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California wholesale electricity prices… Today in Energy

by Jim Colburn • Monday, July 24, 2017

The EIA’s feature, Today in Energy, shows the effect of utility and small-scale solar power generation have on pricing in California… Power prices are now higher at the beginning and end of the day, creating an increasingly familiar “duck curve”:

 

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World economic growth remains on track… IMF

by Jim Colburn • Monday, July 24, 2017

The IMF released its World Economic Outlook Update this morning… World GDP is expected to grow by 3.5% in 2017 and 3.6% in 2018… While these estimates are unchanged from their last release in April, the underlying mix has changed… Here is an infographic summarizing the report…

Here is the IMF link:  http://www.imf.org/en/Publications/WEO/Issues/2017/07/07/world-economic-outlook-update-july-2017

We still seem to be in a sweet spot for most world equity markets, that is, solid economic growth at a pace that is not triggering inflation..

 

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Libya, Nigeria Oil Output Caps Ruled Out for Now… Bloomberg

by Jim Colburn • Sunday, July 23, 2017

I’m not sure if this Bloomberg story is bullish or bearish:

“Nigeria is ready to cap or even reduce supply if it can maintain output of 1.8 million barrels a day, said the two people, asking not to be identified because the information is confidential. Libya isn’t planning to join any agreement to curb output until it reaches its target of 1.25 million barrels a day by December, they said. Producers including Saudi Arabia and Russia are gathering in St. Petersburg, Russia, to assess the effectiveness of an international accord to pare output.”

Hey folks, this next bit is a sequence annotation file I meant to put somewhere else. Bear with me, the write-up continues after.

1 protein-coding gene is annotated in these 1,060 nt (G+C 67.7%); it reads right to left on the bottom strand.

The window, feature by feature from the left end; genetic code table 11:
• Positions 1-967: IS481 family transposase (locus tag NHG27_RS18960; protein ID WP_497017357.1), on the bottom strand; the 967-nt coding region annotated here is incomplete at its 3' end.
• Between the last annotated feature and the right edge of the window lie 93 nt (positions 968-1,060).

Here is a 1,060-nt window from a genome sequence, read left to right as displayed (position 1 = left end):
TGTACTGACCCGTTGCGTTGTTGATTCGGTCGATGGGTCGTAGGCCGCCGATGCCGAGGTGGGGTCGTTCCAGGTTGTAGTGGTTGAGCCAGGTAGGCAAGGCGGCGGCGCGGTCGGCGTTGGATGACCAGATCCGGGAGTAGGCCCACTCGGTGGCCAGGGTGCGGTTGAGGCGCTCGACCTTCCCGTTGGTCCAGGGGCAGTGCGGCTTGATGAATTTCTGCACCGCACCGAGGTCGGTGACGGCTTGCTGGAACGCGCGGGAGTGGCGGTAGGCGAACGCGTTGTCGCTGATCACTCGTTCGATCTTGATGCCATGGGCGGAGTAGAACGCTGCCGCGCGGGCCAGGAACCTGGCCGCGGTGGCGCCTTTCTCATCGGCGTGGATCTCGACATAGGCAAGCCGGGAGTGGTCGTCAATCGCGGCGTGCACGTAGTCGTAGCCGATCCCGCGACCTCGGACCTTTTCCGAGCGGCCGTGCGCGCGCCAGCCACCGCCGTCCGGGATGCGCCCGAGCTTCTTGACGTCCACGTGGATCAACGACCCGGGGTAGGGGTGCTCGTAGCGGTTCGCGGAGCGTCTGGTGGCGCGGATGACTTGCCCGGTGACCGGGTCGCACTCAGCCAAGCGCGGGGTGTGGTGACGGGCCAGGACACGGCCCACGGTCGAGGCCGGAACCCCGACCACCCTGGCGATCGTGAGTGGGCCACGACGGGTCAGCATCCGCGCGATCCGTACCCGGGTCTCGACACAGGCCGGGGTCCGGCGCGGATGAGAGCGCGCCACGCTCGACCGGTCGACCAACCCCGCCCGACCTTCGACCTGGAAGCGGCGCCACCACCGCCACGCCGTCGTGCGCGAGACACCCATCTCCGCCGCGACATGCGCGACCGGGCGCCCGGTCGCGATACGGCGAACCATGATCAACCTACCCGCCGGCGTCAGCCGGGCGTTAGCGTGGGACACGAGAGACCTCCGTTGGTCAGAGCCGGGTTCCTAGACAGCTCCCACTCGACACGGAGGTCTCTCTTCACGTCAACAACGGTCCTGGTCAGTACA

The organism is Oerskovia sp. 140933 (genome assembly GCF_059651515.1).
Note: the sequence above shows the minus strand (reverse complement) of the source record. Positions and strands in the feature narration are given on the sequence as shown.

Here is the bullish part (note the Secretary-General’s optimistic oil demand number):

“The oil market will need more Libyan and Nigerian crude as it re-balances at a faster rate later in the year after a slow start, OPEC Secretary-General Mohammad Barkindo told reporters on Sunday in St. Petersburg.

“The re-balancing process may be going on at a slower pace than we earlier projected, but it is on course, and it’s bound to accelerate in the second half,” Barkindo said. Oil demand is expected to grow by 2 million barrels a day in the second half, he said, without specifying if he was comparing that with the same period of 2016 or the first half of this year.”

but, back to the bearish stuff:

“Nigeria boosted its output to 1.75 million barrels a day in June from 1.5 million barrels in December, while Libya’s production climbed to 840,000 barrels a day from 630,000 barrels, according to data compiled by Bloomberg.”

 

 

 

 

 

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Gas everywhere… WSJ

by Jim Colburn • Saturday, July 22, 2017

Spencer Jakab writes about gas production outstripping takeaway capacity in the Marcellus region in the Wall Street Journal

“Before the shale boom, the Northeastern U.S. and the Midwest had plenty of pipeline capacity, but it carried gas north from places like Texas and Louisiana. Now the Northeast has too much gas and needs to ship it to the Midwest’s heating and industrial customers. Eventually the old trading flows should reverse so gas goes south to the Gulf of Mexico’s massive petrochemical facilities and export hubs.

This race to build may run into more misfortune, though. Cheap northeastern gas still will have a hard time competing with growing volumes of “associated” production coming out of the oil patch closer to the Gulf of Mexico that will be sold at any price.”

Here is what the “shale boom” looks like:

 

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Why Oil Prices Aren’t Going Anywhere… OilPrice.com

by Jim Colburn • Friday, July 21, 2017

Nick Cunningham, at OilPrice.com, suggests that the data is mixed enough to give bulls and bears plenty to make a case:

“One can find whatever they want in the data. Looking for signs that the oil market is moving towards balance? There’s a strong inventory decline for you. Worried that the market is still woefully oversupplied? Yep, there is also data to back up that conclusion – another week of strong production increases.”

“For example, two headlines from the same news outlet, The Wall Street Journal, highlight how interpretations of the health of the oil market can vary depending on the focus. Following the release of the EIA data, the WSJ reported: “Oil Rises on Bigger-Than-Expected Inventory Decline.” But early the next morning, another WSJ article reads: “Oil Struggles After Rise in U.S. Output.””

But we are talking about oil, and oil prices will eventually move sharply somewhere…

Here is a 5 year chart of  the oil VIX, a measure of expected volatility: